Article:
What is the significance of the phrase "eyes like or of an iguana" or "iguana eyes"? I have heard and read it within the Dominican culture. What are the characteristics of iguana eyes? Is this a compliment or insult'
I would have thought the phrase had to do with color or shape but both of these explanations make more sense. Thank you.
Maybe the ability to see in front and behind themselves simultaneously, or the inability to see well in front of themselves or perceive depth.
*Because iguanas are potential prey for a wide variety of predators, they need to be constantly on the lookout for approaching trouble. To help them do this, an iguana's eyes are set far to the side of his head. This gives a very wide field of vision, greater than 180 degrees, allowing them to see to the front, to the side, and slightly to the rear.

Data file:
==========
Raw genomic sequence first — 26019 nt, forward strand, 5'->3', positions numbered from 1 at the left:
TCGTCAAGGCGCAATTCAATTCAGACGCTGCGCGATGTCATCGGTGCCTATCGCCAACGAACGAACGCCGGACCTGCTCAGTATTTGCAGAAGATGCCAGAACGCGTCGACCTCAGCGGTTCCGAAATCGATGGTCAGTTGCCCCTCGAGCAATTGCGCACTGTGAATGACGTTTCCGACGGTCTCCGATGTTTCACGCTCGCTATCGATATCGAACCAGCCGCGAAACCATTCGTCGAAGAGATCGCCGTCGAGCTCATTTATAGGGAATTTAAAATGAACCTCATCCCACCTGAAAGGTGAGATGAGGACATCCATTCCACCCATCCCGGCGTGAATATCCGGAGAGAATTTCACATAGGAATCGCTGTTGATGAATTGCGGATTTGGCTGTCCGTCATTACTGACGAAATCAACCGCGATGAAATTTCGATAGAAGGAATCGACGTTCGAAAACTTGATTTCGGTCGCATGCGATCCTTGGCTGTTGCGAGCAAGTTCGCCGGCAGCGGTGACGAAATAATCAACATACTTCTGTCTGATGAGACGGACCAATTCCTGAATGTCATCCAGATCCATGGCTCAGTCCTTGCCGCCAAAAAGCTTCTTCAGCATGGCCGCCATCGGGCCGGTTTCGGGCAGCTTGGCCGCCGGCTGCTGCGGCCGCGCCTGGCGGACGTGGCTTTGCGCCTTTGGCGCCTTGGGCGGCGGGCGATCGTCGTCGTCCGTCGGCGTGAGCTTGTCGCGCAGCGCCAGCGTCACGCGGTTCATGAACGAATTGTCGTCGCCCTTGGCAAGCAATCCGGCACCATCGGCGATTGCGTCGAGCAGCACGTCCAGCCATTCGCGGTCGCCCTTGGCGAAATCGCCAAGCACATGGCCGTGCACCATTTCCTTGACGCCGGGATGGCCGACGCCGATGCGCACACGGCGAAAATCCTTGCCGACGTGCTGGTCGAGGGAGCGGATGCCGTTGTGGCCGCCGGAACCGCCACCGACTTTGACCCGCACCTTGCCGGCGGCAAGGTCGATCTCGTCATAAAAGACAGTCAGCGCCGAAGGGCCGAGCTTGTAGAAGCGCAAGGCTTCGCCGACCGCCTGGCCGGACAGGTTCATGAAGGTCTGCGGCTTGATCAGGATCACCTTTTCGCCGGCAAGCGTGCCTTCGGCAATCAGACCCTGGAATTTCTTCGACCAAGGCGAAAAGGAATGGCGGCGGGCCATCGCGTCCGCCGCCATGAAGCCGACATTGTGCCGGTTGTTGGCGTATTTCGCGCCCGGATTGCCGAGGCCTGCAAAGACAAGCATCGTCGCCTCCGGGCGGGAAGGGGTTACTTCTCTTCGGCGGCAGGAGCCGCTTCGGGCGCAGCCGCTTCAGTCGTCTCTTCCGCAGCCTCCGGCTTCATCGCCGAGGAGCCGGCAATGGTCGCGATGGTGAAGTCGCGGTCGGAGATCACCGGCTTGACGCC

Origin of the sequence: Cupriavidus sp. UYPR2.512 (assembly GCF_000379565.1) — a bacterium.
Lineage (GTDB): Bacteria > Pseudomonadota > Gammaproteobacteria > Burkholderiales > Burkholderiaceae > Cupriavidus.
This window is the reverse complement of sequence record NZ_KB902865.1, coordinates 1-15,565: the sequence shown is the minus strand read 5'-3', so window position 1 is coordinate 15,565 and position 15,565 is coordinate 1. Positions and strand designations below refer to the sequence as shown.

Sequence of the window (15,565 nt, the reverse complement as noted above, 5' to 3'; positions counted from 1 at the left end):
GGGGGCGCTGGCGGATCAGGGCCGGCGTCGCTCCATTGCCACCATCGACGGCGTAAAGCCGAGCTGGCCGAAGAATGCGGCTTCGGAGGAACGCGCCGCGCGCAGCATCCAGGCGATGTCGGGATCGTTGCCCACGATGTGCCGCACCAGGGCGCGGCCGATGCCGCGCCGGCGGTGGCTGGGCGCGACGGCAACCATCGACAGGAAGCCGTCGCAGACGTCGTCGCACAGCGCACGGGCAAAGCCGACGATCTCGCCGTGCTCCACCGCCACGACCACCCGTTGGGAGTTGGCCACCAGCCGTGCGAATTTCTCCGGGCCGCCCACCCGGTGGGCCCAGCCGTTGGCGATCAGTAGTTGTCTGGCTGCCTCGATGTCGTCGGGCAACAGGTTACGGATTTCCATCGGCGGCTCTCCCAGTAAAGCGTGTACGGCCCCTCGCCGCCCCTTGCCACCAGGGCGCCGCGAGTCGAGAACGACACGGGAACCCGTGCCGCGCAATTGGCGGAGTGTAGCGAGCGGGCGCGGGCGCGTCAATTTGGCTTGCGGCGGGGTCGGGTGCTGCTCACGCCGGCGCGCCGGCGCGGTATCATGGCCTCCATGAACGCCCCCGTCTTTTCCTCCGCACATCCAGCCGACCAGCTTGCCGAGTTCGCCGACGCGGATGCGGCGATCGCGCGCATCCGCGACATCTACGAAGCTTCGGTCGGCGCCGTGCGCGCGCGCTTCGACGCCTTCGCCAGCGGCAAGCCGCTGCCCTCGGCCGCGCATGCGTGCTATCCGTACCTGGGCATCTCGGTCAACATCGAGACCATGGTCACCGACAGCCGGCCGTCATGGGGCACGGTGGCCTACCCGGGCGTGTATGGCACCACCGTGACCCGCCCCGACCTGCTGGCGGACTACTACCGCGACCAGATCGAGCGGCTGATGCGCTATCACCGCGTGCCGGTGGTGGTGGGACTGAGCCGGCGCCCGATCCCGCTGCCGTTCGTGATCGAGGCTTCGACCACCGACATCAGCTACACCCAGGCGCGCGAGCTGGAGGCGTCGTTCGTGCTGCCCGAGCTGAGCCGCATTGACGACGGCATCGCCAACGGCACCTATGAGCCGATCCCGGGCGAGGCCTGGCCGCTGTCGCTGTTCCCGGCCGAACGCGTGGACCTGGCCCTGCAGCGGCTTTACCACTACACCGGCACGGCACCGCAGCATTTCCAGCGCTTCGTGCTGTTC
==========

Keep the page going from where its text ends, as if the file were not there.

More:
The disadvantage to this arrangement, however, is that the field of vision of both eyes does not overlap very much at the front. In humans, our binocular fields of vision overlap extensively, which allows us to accurately judge distances (as a trade-off, though, humans do not have very good peripheral vision). In iguanas, the overlap is only slight, making it difficult for an iguana to look at something with both eyes at the same time.
Because of this, iguanas are not able to judge distances very well--a potential hazard to an animal that continually jumps from one high tree branch to another. While I was in Nicaragua, I would often see or hear an iguana come crashing down through the underbrush after misjudging a jump and falling out of his tree. Fortunately, iguanas are built to withstand a lot of punishment, and all of the fallen iguanas would, after a moment or two to clear their head, go scampering off unharmed, to head for the nearest tree trunk.*
I have no idea. I can only assume that this is similar to an English phrase, "eyes like a hawk". Hopefully James will come along and provide all the necessary details, mind you, he is from America, so over there it might be "eyes like a japanese interpreter". James, where are you, hehe.